Sexual assault workshop addresses violence against women

Rafael Cornejo

Men can help in the fight against violence and sexual assault toward women.

This was the message stressed by a Valley Trauma Center prevention educators at a sexual assault workshop on Tuesday at CSUN’s Women’s Center.

“Rape doesn’t stop without non-violent men stepping in,” said prevention educator Jae Weiss, who was filling in for Peggie Rayna, the project director of Peace Over Violence. Rayna was busy lobbying for the Peace Over Violence cause in Sacramento.

Aggression toward women is perpetuated by severely limiting appropriate male responses through what could be characterized as “macho” socialization, she said.

“The reality in all of our lives is that the predators out there hurt us all,” she said.

The Valley Trauma Center’s bilingual prevention education specialist, Janett Cardiel was also on hand to emphasize the different norms men and women encounter and are expected to adhere to, lest they be ostracized.

“We live in a dichotomy where guys are supposed to have sex and girls are not supposed to give it up,” Cardiel said.

The paradigm of masculinity must be changed for progress to happen, Weiss added.

It is important to offer prevention methods, she said, yet responsibility cannot be shifted to the victim.

The most common time for someone to be sexually assaulted is during their college years, more specifically in their first semester, Weiss said.

“It is important to create awareness about sexual assault among college students because a lot of students are not familiar with it,” said Ayu Nishikawa, assistant director of the Women’s Center.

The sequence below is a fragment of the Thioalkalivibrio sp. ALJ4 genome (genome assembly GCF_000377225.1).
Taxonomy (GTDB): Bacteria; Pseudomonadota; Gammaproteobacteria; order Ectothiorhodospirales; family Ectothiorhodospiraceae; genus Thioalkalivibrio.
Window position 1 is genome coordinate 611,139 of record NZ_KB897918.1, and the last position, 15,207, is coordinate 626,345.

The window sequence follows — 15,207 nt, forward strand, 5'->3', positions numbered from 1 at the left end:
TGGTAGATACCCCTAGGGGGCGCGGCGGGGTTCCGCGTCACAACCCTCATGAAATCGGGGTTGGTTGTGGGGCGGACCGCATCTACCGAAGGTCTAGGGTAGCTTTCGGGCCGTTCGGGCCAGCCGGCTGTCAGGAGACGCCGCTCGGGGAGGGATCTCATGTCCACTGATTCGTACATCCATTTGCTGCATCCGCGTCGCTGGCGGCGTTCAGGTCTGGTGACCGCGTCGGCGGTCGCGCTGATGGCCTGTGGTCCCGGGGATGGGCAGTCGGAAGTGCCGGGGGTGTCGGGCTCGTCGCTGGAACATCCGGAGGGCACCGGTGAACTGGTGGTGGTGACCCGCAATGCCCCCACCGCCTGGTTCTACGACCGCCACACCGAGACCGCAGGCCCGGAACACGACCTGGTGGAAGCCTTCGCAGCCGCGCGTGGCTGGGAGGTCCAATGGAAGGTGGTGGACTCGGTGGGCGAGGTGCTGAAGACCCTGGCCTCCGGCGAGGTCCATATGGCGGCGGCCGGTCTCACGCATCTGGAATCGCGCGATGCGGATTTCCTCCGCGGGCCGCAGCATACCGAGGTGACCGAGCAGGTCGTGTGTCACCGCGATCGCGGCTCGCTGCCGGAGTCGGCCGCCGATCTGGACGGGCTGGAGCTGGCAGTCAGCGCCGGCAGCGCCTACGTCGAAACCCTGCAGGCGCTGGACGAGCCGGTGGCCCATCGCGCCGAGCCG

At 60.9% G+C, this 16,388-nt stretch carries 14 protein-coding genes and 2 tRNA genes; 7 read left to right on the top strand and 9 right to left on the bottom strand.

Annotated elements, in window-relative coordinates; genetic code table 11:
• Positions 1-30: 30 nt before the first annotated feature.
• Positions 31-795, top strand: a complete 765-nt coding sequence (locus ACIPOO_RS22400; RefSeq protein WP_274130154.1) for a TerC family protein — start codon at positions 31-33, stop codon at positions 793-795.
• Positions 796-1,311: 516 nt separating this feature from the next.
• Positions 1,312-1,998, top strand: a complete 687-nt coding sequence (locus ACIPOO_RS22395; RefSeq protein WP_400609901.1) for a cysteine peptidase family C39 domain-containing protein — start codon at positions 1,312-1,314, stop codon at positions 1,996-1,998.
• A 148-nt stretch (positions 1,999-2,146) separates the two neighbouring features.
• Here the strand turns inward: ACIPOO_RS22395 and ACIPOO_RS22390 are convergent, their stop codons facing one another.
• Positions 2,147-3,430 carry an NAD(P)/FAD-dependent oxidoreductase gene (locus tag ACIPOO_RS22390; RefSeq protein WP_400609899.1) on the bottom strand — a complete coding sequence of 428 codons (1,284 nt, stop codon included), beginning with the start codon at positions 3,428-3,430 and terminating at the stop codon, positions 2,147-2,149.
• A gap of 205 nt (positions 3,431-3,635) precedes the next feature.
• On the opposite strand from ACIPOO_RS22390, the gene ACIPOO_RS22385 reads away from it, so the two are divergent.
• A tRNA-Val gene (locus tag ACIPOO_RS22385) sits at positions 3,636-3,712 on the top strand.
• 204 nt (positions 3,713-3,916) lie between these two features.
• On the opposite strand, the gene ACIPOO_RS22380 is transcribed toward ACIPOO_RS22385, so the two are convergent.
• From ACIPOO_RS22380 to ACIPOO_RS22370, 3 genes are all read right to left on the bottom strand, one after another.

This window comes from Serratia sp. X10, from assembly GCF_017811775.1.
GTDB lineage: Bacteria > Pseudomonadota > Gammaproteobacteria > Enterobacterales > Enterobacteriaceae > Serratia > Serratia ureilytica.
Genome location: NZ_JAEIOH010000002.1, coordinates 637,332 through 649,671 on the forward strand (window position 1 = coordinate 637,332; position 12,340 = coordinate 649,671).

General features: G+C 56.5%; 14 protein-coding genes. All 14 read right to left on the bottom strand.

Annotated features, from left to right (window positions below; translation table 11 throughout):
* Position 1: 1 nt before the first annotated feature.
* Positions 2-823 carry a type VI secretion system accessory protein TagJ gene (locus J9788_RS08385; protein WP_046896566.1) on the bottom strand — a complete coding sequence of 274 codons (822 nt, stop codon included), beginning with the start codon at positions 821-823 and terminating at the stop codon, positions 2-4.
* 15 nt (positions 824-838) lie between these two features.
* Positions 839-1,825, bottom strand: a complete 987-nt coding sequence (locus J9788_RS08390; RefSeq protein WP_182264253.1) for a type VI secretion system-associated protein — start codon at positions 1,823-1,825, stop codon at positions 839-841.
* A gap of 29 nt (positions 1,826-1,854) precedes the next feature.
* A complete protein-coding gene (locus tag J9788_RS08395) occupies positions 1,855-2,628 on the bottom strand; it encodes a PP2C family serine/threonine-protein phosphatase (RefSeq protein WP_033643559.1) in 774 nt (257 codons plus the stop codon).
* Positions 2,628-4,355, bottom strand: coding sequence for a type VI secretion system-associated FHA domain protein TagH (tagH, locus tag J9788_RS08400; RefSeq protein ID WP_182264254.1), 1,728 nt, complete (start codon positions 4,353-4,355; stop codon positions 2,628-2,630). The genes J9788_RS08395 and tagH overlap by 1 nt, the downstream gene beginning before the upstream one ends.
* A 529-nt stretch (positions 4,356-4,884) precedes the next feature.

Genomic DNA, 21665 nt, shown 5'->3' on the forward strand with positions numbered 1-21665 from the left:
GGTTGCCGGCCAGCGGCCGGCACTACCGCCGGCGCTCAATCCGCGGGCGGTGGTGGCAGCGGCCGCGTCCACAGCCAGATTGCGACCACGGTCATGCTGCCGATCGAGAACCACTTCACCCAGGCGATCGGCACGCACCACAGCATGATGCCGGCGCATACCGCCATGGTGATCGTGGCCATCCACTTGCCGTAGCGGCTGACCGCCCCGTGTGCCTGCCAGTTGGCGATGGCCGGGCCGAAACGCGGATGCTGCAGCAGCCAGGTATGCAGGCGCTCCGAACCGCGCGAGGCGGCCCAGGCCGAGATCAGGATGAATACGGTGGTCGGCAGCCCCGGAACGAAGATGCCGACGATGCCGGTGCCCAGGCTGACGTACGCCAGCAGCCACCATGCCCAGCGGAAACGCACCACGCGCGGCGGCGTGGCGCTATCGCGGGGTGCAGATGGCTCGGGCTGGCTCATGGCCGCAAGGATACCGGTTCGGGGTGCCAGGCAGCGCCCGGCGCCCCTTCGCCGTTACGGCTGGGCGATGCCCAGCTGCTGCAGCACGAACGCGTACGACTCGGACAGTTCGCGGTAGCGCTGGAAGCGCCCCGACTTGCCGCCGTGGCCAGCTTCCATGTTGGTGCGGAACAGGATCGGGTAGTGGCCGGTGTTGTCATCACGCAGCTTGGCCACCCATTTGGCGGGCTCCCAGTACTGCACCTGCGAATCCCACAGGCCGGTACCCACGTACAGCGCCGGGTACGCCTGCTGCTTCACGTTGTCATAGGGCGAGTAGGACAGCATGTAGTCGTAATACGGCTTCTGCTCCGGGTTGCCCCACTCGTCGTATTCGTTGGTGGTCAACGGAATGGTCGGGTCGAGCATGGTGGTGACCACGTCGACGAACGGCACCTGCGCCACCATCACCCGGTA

Weiss cautioned that although there is nothing an individual can do that justifies sexual assault, certain behavior, such as drug use and alcohol consumption, can cause an individual to become more vulnerable to a person inclined to predatory behavior.

“There’s nothing that someone does or doesn’t do or wears or takes or swallows or drinks that ever justifies sexual assault,” Weiss said.

One way victims are being assaulted is by date rape drugs such as Rohypnol, Weiss said.

“You may even appear to be sexually aggressive because you’re out there feeling great. You may appear to be fully awake and participatory but you’re in fact unconscious,” Weiss said.

According to the U.S. Drug Enforcement Agency Web site “Rohypnol causes anterograde amnesia,” which is then defined as “the inability to remember any new information from the point when the drug takes effect.”

Weiss continued: “It has also created a new kind of assailant because it takes less guts to assault someone who is unconscious or not conscious of their actions. So people who might not have been a rapist or a sexual assailant under other circumstances” might be so in this situation.

“The period of time that drug stays in your system is so short that unless they do a test within approximately 12 hours” to determine if it is present, the evidence will be lost, Weiss said.

One in four women and one in six men will have been assaulted by their 18th birthday, Weiss said.

In fact, of all the survivors treated at the Valley Trauma Center, “over a third are children under the age of five.”

As with date rape cases, the sexual assault of a child is difficult to prosecute for the lack and/or pliability of the child’s memory, Weiss said, as well as the silence assailants elicit from the child for fear of reprisal.

The Valley Trauma Center will be hosting, Would You walk a Mile In Her Shoes?, a men’s march to stop rape, sexual assault and gender violence in which men walk a mile wearing high heels down Ventura Boulevard on April 28.